a. The EOD Company–Mission. Each EOD company is authorized 23 soldiers, comprising 20 EOD-qualified technicians, including the commander and first sergeant, and three support soldiers (personnel clerk, mechanic, and supply sergeant). The EOD companies provide GS to the corps on an area basis and can perform DS missions for a specific maneuver unit, normally a division or brigade TF. Due to the limited support personnel, the EOD company depends on the supported unit for administrative and logistical support. b. The EOD Company–Force Capabilities. The activity of EOD intensifies based upon the operational tempo of the battle and stabilizes as the theater matures. The EOD force within a theater of operations can expect to conduct operations in a myriad of situations and locations. An EOD company can field up to seven EOD teams, consisting of a minimum of one EOD team leader and one EOD team member. Each team can operate for a period up to 72 hours and may conduct 8-10 EOD incidents in a 24-hour period. This is dependent on the mission, enemy, terrain and weather, troops and support available, time available (METT-T). The Army adds a “C” at the end of METT-T for civilian considerations. Manpower intensive EOD operations (multiple UXO, NBC operations, and ammunition supply point accidents) require several EOD teams at one time to complete the mission. EOD commanders can task organize their teams as necessary to complete the mission. c. Operational Capabilities. Organic to each EOD company are personnel and equipment to identify, mitigate, neutralize, remove, and dispose of conventional or NBC explosive hazards. These hazards may arise from domestic or foreign ordnance or IED that degrades the commander’s mobility or that threaten personnel, operations, or installations. Many of the capabilities are non-service specific. To avoid repetition in the service chapters, Appendix E provides those capabilities that are recurring,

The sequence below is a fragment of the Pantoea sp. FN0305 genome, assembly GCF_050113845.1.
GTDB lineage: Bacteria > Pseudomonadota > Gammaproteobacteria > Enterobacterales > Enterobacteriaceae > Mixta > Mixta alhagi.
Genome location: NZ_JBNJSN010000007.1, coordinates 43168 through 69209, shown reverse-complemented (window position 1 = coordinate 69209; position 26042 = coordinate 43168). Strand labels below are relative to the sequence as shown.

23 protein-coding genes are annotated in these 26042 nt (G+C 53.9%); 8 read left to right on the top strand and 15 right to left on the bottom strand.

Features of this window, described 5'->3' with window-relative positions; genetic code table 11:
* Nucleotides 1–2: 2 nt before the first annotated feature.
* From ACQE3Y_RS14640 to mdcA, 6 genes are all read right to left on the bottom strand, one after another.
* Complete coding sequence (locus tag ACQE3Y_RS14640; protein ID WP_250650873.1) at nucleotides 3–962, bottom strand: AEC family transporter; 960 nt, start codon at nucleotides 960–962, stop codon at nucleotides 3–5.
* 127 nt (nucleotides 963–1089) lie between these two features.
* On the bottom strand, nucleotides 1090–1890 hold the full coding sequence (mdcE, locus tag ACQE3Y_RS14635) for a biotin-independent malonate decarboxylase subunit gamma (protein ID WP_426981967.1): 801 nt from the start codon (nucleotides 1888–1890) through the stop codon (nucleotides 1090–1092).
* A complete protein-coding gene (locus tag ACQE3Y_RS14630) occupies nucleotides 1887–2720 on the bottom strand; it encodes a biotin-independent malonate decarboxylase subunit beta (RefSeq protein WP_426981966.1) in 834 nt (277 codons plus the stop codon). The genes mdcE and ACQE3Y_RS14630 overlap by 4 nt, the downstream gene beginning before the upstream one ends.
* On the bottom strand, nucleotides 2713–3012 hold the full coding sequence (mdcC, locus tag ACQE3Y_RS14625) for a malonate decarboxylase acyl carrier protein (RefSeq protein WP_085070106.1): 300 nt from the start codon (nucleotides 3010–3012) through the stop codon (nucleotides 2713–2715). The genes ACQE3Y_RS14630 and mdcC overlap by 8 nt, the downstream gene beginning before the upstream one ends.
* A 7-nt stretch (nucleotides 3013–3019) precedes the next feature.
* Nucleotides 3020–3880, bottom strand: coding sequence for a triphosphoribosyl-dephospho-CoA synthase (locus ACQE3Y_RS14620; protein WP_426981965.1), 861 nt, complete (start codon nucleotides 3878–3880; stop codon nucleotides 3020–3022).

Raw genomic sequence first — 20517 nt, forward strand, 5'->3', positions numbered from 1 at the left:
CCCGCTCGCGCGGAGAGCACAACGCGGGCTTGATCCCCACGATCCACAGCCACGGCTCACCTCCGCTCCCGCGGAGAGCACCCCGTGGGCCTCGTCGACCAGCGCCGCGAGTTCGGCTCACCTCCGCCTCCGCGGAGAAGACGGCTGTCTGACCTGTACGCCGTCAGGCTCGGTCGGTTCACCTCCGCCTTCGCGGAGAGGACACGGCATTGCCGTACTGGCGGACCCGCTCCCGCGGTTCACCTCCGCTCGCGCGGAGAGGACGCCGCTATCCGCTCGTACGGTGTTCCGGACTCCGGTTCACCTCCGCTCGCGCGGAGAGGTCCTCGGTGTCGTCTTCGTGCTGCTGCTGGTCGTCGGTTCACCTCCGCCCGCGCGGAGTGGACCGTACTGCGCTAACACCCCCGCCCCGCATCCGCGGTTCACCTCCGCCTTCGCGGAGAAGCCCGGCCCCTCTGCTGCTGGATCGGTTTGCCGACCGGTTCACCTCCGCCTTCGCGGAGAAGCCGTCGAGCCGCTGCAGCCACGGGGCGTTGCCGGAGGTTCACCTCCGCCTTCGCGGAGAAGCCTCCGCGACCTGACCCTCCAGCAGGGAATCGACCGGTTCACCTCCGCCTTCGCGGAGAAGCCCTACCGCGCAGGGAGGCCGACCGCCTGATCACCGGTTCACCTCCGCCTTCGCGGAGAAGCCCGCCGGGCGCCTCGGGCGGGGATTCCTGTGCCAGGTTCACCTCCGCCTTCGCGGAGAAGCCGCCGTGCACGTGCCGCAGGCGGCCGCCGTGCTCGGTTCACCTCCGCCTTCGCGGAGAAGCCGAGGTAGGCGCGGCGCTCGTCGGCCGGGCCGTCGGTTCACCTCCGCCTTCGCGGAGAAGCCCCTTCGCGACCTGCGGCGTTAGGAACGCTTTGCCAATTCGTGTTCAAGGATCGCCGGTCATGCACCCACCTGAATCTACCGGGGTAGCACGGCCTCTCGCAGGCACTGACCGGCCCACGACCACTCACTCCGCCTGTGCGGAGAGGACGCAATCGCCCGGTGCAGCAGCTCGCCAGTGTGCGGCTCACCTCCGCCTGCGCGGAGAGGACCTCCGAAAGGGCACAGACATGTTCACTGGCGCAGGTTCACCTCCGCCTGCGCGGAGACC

III-5